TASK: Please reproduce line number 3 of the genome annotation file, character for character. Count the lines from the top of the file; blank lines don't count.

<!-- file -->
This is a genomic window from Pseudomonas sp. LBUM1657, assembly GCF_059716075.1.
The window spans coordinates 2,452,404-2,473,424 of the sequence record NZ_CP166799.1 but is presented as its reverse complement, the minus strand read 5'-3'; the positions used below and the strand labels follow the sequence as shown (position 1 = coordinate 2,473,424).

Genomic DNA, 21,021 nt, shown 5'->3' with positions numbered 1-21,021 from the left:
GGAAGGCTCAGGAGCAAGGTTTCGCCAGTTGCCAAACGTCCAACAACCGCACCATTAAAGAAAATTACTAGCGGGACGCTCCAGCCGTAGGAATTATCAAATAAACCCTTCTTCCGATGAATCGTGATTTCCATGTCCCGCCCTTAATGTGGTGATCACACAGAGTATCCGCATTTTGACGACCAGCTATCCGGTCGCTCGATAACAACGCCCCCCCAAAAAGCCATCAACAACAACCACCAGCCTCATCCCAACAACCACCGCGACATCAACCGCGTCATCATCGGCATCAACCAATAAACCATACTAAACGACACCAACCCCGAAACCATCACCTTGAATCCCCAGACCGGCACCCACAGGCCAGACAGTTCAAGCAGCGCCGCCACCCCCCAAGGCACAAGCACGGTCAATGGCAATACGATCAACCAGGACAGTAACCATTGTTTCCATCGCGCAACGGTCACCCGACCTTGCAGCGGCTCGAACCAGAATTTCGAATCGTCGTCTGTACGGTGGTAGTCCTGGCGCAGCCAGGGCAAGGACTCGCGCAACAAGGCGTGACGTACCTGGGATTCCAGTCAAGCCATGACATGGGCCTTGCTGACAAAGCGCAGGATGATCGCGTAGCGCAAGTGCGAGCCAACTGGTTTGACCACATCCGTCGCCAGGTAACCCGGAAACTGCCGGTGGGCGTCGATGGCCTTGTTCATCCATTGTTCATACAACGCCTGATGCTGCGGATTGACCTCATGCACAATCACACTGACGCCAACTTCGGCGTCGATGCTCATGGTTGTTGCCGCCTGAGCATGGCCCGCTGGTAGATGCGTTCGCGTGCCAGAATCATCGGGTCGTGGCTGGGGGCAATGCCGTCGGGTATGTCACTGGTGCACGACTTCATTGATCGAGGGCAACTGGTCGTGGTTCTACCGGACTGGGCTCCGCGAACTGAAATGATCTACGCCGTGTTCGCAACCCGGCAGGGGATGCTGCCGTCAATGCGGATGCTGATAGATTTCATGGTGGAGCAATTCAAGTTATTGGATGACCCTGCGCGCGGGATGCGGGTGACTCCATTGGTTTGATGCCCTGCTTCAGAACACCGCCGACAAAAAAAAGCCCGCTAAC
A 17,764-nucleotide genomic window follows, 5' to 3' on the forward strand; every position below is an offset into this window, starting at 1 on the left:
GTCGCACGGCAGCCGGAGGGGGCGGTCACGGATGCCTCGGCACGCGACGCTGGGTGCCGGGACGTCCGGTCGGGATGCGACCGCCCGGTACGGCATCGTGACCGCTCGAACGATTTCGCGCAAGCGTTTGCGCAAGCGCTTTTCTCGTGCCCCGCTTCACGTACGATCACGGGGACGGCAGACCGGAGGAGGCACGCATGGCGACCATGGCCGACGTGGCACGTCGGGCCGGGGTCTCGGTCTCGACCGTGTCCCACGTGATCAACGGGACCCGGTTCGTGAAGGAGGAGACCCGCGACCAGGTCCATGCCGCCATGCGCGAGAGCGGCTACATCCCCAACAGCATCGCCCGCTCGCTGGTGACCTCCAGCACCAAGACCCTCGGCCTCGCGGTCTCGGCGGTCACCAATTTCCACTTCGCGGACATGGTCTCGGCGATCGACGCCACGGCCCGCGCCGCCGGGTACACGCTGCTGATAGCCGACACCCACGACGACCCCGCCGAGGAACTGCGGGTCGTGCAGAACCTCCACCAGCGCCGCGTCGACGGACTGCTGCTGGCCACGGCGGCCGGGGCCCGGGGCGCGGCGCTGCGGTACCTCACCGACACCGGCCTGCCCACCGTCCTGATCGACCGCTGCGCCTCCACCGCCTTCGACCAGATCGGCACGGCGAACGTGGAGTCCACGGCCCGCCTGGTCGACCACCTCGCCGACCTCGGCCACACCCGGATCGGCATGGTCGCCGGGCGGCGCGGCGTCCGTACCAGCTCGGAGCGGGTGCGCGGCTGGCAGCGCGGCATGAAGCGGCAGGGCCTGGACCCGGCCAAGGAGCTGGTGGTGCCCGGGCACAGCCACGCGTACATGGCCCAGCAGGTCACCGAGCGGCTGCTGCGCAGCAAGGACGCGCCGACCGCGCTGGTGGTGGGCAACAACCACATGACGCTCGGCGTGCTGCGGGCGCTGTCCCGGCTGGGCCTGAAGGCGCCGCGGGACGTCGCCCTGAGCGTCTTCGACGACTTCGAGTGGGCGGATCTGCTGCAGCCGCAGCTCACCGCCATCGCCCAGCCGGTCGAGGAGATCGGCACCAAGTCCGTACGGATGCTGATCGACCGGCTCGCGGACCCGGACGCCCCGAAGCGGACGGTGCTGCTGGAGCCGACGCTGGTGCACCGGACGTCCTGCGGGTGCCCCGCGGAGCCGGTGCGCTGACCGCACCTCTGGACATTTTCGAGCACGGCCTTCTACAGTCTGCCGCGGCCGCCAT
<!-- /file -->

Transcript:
Genomic DNA, 21,021 nt, shown 5'->3' with positions numbered 1-21,021 from the left: